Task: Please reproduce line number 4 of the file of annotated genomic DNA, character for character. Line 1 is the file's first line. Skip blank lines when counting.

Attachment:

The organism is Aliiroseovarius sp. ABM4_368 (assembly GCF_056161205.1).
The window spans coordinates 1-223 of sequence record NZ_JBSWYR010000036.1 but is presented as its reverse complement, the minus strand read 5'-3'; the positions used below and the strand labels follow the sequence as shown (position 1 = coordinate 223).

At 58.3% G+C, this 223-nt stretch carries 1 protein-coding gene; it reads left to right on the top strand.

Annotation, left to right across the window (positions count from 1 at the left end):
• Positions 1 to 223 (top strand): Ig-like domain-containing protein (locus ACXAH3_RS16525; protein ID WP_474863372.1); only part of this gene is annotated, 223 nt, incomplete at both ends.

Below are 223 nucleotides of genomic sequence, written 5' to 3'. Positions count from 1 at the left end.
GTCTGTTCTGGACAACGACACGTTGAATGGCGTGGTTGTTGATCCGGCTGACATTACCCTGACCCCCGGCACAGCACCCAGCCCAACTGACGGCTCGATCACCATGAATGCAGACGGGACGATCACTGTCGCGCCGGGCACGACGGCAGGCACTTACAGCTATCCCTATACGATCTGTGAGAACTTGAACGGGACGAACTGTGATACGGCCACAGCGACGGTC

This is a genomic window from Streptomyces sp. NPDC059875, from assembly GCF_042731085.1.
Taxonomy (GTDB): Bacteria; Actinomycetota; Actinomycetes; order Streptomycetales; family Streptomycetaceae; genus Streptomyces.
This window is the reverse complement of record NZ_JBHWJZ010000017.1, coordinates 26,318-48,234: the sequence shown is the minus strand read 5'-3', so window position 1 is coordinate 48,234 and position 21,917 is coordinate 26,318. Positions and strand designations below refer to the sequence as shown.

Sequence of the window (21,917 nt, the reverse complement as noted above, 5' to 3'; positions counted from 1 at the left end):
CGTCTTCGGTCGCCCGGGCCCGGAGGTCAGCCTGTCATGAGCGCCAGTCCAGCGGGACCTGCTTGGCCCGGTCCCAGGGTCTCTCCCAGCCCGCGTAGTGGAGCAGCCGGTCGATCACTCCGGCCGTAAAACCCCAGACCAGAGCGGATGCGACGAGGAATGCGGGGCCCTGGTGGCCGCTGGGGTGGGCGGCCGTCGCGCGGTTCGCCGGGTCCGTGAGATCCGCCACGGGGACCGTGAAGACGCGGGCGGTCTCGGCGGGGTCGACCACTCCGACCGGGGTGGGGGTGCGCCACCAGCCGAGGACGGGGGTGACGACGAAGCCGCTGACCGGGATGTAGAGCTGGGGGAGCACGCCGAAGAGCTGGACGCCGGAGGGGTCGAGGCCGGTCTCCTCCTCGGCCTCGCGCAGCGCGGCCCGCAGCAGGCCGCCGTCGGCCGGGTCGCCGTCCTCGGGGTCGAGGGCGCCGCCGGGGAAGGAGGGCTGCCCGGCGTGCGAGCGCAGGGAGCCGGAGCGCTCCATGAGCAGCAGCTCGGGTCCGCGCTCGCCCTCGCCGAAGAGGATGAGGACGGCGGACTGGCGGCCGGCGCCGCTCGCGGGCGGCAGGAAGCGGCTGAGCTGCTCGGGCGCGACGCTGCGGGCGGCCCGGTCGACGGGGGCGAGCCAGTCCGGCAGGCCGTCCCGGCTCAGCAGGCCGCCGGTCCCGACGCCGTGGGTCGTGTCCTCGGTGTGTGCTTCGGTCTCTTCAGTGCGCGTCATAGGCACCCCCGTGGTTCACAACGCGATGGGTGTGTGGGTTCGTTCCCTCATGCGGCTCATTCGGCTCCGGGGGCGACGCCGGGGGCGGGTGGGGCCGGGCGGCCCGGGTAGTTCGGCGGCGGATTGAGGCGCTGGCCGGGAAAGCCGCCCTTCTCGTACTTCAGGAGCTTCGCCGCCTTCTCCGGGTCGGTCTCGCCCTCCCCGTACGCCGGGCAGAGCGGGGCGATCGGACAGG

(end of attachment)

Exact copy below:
Annotation, left to right across the window (positions count from 1 at the left end):